I made a good bit of progress today – I wasn’t having the greatest day in the world and my initial thought was “I can’t wait to get out a run tonight”.  For me, that is progress!  In the past I would have thought “I can’t wait to get to McDonalds for a Large Signature BBQ burger meal with chilli cheese bites and a strawberry milkshake” or “I can’t wait to go to KFC for a large Fillet Burger Box meal with a small popcorn chicken (with beans and a Pepsi) or “I can’t wait to go to Burger King for a large Whopper meal and 2 chicken strips”.  Ha, reading back there I see I think about that too much 🙂 Then, if Kirsty was working, I would get home, go to bed about 6, waken up around 9 and feel awful!  But today, today I decided to go for a run instead.

I can pretty much pinpoint the exact moment I knew I was a “bit of a worrier”.  In Primary 2 David Mitchell (who was in Primary 3, I was in a composite class) brought in a Dundee United pennant to school.  At the end of the day I held it aloft as if I were celebrating a win – but it broke.  I went home that night worried sick that I was going to get into trouble for breaking this pennant but the next day nothing was said about it.  I felt a little relief but then I realised I had forgotten my library book so I started to worry about that.  Then, and I remember this as clear as yesterday, I thought to myself “Hey, I am always worried about something” – for a 6 year old that is a pretty weird thought!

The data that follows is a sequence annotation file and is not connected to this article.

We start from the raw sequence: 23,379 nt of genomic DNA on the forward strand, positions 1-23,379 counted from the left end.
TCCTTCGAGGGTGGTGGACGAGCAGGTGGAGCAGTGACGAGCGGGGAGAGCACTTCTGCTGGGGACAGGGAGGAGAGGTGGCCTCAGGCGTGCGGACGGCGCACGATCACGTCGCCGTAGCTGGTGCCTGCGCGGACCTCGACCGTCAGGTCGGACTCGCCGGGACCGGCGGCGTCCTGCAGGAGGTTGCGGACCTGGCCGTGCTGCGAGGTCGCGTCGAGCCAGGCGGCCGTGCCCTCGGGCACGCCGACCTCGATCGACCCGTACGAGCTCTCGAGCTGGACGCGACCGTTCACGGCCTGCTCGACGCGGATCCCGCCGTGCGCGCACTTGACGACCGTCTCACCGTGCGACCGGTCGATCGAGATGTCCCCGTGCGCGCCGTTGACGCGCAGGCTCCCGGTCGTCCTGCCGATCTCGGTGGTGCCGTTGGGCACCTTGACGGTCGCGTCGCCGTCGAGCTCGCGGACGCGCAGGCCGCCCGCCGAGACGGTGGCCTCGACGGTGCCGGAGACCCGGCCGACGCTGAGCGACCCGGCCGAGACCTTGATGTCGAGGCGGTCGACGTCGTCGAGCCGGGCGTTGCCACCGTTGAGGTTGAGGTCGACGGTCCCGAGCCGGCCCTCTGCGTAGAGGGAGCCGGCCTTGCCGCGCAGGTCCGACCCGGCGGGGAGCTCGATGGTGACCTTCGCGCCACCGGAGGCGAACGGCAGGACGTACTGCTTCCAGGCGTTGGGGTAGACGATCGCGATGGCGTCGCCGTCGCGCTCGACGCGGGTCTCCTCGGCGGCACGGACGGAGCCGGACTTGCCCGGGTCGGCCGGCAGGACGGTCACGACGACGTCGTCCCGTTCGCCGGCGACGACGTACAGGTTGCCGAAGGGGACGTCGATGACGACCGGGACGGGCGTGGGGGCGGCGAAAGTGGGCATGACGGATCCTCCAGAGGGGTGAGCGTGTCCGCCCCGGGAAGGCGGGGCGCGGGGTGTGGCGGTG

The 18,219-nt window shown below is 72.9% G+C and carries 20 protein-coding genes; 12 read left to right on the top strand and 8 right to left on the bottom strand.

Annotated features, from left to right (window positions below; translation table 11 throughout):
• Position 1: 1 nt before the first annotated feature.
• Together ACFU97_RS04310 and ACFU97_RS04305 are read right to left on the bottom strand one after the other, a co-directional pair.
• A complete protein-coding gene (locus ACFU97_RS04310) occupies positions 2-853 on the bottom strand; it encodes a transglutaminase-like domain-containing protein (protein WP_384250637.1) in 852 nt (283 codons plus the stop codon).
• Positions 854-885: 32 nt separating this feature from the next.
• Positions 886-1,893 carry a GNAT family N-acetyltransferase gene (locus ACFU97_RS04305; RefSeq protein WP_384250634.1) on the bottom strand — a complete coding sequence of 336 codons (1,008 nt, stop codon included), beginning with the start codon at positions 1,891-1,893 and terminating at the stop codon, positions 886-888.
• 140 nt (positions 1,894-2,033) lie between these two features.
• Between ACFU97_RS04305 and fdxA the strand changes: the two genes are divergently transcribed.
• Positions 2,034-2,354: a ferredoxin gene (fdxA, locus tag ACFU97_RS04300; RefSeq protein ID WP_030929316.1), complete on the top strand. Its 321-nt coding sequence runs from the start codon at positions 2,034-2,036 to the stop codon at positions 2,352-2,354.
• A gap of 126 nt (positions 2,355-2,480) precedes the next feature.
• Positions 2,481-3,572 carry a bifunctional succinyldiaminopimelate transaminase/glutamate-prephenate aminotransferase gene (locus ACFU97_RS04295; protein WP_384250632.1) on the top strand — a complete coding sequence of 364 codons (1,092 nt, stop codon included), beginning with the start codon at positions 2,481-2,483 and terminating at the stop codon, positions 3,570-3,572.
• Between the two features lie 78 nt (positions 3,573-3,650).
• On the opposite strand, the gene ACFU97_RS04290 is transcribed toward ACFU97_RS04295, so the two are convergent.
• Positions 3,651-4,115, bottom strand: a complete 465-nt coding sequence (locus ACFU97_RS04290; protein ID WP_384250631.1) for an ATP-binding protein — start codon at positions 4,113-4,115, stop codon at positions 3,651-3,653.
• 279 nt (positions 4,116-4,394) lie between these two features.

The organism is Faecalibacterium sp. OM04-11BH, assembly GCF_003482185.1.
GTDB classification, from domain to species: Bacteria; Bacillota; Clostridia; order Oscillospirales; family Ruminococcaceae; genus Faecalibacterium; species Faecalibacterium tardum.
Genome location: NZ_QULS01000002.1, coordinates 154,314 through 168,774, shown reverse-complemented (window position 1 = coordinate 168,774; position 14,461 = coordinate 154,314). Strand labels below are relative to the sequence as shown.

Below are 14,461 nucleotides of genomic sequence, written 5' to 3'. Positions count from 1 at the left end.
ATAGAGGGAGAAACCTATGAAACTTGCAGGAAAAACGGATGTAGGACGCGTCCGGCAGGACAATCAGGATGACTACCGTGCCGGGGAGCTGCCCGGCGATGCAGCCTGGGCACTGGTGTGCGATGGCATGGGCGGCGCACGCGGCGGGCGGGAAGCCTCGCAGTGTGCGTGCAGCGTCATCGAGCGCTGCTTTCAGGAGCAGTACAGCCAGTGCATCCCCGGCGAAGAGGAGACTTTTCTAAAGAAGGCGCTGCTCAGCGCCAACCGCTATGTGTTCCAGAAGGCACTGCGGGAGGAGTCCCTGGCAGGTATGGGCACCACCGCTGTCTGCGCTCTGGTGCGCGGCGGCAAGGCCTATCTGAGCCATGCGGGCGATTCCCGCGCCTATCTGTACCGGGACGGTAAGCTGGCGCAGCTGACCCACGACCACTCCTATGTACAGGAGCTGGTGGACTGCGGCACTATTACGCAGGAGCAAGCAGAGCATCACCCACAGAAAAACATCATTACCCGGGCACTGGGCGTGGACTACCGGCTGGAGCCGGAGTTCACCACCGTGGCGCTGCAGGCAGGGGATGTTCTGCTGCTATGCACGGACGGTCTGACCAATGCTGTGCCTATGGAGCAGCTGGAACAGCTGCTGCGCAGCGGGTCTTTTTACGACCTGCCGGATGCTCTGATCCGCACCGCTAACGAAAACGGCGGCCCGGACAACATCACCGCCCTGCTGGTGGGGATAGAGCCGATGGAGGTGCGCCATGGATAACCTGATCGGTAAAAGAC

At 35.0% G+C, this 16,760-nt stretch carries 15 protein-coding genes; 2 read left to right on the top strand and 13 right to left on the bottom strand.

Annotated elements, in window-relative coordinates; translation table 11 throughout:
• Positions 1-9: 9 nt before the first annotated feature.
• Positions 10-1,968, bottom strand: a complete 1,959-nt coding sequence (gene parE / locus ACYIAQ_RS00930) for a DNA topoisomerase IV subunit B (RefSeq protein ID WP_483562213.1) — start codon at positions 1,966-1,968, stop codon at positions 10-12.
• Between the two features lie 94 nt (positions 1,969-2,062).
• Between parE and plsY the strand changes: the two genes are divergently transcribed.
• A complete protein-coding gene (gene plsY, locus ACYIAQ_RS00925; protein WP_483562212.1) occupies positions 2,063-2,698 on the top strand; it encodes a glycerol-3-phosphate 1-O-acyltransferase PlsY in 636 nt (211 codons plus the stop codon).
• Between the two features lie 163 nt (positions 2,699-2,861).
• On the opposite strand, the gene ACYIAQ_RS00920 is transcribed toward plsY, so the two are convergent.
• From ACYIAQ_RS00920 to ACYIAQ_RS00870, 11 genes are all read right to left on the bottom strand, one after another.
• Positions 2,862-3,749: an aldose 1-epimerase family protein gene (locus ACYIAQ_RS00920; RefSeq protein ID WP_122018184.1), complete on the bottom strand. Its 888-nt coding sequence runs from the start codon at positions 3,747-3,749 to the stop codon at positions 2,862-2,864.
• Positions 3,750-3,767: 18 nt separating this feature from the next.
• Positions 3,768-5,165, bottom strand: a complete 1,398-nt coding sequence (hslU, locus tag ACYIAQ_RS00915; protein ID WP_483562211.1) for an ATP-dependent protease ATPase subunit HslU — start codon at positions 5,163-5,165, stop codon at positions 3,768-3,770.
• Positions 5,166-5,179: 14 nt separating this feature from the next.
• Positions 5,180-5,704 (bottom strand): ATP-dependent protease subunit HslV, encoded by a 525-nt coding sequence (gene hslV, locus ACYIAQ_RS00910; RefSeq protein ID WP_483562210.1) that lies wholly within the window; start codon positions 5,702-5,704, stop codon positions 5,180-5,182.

Fast forward 36 years and I still hold the same thought.  I know myself I need to make a real effort to calm myself down and to stop worrying but it isn’t as easy because, I will always find something else to occupy my mind negatively.  It could be a health thing, a work thing or something as trivial as someone not saying hello to me when they pass me, I will immediately go to the worst case scenario and let it play over and over.  These feelings get worse at times of high stress in my life, for example when my Mum wasn’t well.  It could also have played a part in what happened to my eye so I am trying lots of different things to help me out and prevent it happening again.  At a visit to the doctor I was told my blood pressure was too high and the thing that brought it down the best was relaxing (as well as losing weight, cutting down on the salt and the blood pressure pills!).  I wouldn’t say I suffered from anxiety, I have seen people have an awful time with that, I am definitely an anxious person though.  One aspect I am really lucky with and which helps me out a lot are my family, friends and colleagues, a more supportive bunch of people I couldn’t hope for.

1 thing that helps my state of mind most though is getting out a run.  I have a few ideas about why this may be, here they are:

  • Breathing – people say deep breathing helps you relax – when you are running you do a lot of deep breathing (too much if you are like me and not the fittest!)